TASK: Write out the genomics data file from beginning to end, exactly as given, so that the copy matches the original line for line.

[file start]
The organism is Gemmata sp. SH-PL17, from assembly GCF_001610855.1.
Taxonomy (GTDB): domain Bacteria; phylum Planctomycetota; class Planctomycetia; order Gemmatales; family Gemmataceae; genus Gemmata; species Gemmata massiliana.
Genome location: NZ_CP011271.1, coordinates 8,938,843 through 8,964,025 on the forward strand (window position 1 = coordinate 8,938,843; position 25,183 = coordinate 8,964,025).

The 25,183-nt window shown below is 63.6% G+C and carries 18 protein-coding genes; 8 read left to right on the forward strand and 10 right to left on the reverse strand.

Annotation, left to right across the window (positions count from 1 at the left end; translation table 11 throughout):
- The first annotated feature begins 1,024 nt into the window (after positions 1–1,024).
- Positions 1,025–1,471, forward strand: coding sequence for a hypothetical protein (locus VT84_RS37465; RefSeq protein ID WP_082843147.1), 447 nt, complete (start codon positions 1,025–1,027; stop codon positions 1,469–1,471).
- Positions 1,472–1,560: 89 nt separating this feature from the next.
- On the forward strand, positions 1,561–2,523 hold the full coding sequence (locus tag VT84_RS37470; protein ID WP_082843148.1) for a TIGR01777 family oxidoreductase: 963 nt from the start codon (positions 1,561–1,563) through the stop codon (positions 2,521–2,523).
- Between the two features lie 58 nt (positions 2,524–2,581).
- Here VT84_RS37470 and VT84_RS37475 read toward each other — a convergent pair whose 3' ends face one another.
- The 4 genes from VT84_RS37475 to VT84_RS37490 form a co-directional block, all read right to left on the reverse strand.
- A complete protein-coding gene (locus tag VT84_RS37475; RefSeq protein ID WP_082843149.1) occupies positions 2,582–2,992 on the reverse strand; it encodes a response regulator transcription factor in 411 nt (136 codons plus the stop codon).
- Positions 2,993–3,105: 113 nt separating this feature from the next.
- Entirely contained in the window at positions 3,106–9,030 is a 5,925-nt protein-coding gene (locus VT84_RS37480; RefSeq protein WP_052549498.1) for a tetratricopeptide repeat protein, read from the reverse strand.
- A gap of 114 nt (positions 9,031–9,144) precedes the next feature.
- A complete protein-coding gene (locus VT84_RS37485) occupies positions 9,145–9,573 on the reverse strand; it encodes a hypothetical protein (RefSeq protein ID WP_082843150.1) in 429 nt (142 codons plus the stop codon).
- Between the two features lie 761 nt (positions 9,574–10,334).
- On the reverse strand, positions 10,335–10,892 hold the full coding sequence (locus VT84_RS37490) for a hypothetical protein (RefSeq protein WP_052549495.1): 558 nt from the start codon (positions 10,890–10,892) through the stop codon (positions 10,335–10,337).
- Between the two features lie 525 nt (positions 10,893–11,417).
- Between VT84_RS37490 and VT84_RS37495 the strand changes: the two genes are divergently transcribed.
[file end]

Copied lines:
The organism is Gemmata sp. SH-PL17, from assembly GCF_001610855.1.
Taxonomy (GTDB): domain Bacteria; phylum Planctomycetota; class Planctomycetia; order Gemmatales; family Gemmataceae; genus Gemmata; species Gemmata massiliana.
Genome location: NZ_CP011271.1, coordinates 8,938,843 through 8,964,025 on the forward strand (window position 1 = coordinate 8,938,843; position 25,183 = coordinate 8,964,025).

The 25,183-nt window shown below is 63.6% G+C and carries 18 protein-coding genes; 8 read left to right on the forward strand and 10 right to left on the reverse strand.

Annotation, left to right across the window (positions count from 1 at the left end; translation table 11 throughout):
- The first annotated feature begins 1,024 nt into the window (after positions 1–1,024).
- Positions 1,025–1,471, forward strand: coding sequence for a hypothetical protein (locus VT84_RS37465; RefSeq protein ID WP_082843147.1), 447 nt, complete (start codon positions 1,025–1,027; stop codon positions 1,469–1,471).
- Positions 1,472–1,560: 89 nt separating this feature from the next.
- On the forward strand, positions 1,561–2,523 hold the full coding sequence (locus tag VT84_RS37470; protein ID WP_082843148.1) for a TIGR01777 family oxidoreductase: 963 nt from the start codon (positions 1,561–1,563) through the stop codon (positions 2,521–2,523).
- Between the two features lie 58 nt (positions 2,524–2,581).
- Here VT84_RS37470 and VT84_RS37475 read toward each other — a convergent pair whose 3' ends face one another.
- The 4 genes from VT84_RS37475 to VT84_RS37490 form a co-directional block, all read right to left on the reverse strand.
- A complete protein-coding gene (locus tag VT84_RS37475; RefSeq protein ID WP_082843149.1) occupies positions 2,582–2,992 on the reverse strand; it encodes a response regulator transcription factor in 411 nt (136 codons plus the stop codon).
- Positions 2,993–3,105: 113 nt separating this feature from the next.
- Entirely contained in the window at positions 3,106–9,030 is a 5,925-nt protein-coding gene (locus VT84_RS37480; RefSeq protein WP_052549498.1) for a tetratricopeptide repeat protein, read from the reverse strand.
- A gap of 114 nt (positions 9,031–9,144) precedes the next feature.
- A complete protein-coding gene (locus VT84_RS37485) occupies positions 9,145–9,573 on the reverse strand; it encodes a hypothetical protein (RefSeq protein ID WP_082843150.1) in 429 nt (142 codons plus the stop codon).
- Between the two features lie 761 nt (positions 9,574–10,334).
- On the reverse strand, positions 10,335–10,892 hold the full coding sequence (locus VT84_RS37490) for a hypothetical protein (RefSeq protein WP_052549495.1): 558 nt from the start codon (positions 10,890–10,892) through the stop codon (positions 10,335–10,337).
- Between the two features lie 525 nt (positions 10,893–11,417).
- Between VT84_RS37490 and VT84_RS37495 the strand changes: the two genes are divergently transcribed.